Download PDFPDF

Attenuated response to fourth dose SARS-CoV-2 vaccination in patients with autoimmune disease: a case series
Compose Response

Plain text

  • No HTML tags allowed.
  • Web page addresses and e-mail addresses turn into links automatically.
  • Lines and paragraphs break automatically.
Author Information
First or given name, e.g. 'Peter'.
Your last, or family, name, e.g. 'MacMoody'.
Your email address, e.g.
Your role and/or occupation, e.g. 'Orthopedic Surgeon'.
Your organization or institution (if applicable), e.g. 'Royal Free Hospital'.
Statement of Competing Interests


  • A rapid response is a moderated but not peer reviewed online response to a published article in a BMJ journal; it will not receive a DOI and will not be indexed unless it is also republished as a Letter, Correspondence or as other content. Find out more about rapid responses.
  • We intend to post all responses which are approved by the Editor, within 14 days (BMJ Journals) or 24 hours (The BMJ), however timeframes cannot be guaranteed. Responses must comply with our requirements and should contribute substantially to the topic, but it is at our absolute discretion whether we publish a response, and we reserve the right to edit or remove responses before and after publication and also republish some or all in other BMJ publications, including third party local editions in other countries and languages
  • Our requirements are stated in our rapid response terms and conditions and must be read. These include ensuring that: i) you do not include any illustrative content including tables and graphs, ii) you do not include any information that includes specifics about any patients,iii) you do not include any original data, unless it has already been published in a peer reviewed journal and you have included a reference, iv) your response is lawful, not defamatory, original and accurate, v) you declare any competing interests, vi) you understand that your name and other personal details set out in our rapid response terms and conditions will be published with any responses we publish and vii) you understand that once a response is published, we may continue to publish your response and/or edit or remove it in the future.
  • By submitting this rapid response you are agreeing to our terms and conditions for rapid responses and understand that your personal data will be processed in accordance with those terms and our privacy notice.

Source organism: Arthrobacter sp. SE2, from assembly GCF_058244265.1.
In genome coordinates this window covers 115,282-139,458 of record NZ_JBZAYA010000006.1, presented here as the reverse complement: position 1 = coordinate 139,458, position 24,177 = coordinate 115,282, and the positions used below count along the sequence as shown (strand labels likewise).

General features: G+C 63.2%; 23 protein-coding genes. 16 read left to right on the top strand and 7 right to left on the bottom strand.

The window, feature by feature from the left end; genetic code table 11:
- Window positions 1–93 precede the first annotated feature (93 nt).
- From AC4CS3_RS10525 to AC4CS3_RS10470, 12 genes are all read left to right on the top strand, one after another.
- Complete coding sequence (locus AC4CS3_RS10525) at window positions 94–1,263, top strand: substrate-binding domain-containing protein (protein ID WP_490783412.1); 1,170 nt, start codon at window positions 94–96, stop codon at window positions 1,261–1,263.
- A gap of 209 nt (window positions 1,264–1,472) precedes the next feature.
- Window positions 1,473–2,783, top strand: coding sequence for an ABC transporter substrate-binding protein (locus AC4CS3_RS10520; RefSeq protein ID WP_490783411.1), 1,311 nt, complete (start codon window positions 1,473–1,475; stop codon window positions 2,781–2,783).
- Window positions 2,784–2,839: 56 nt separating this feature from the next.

This question is for testing whether or not you are a human visitor and to prevent automated spam submissions.

Vertical Tabs

Other responses

Jump to comment:

  • Published on:
    Attenuated response to fourth dose SARS-CoV-2 vaccination in patients with autoimmune disease: a case series: Correspondence
    • rujittika mungmunpuntipantip, medical scientist private academic consultant, Bangkok Thailand
    • Other Contributors:
      • viroj wiwanitkit, medicla professor

    Dear Editor, we read the article entitle “Attenuated response to fourth dose SARS-CoV-2 vaccination in patients with autoimmune disease: a case series [1]” with a great interest. The efficacy of COVID-19 vaccine among specific groups of vaccine recipients with underlying disease is a current important clinical issue. For many groups of patients, including to those with autoimmune diseases, the low immune response to standard vaccination is observed. Extra-dose vaccination is proposed. For the fourth dose of COVID-19 vaccine, it is currently a new idea. Few reports are published. The clinical evidence is required for supporting whether the fourth dose of vaccine will be useful or not and whether there will be any risk of too much vaccination [2]. This report is one of an early publication on this issue. A previous publication is on kidney transplant case. As expected, the high immune response after the fourth dose of vaccine is observed [3]. However, as also seen in the present report, there are various types of first, second and third dose vaccines that each subject in the series received and it might affect the final immune response after the fourth dose vaccine administration. Also, there is usually no confirmation to rule out a possible incidence of asymptomatic COVID-19 infection which might occur in the period between doses of COVID-19 vaccines. These important concerns should be addressed and control of those confounding factors is important if further clinical res...

    Show More
    Conflict of Interest:
    None declared.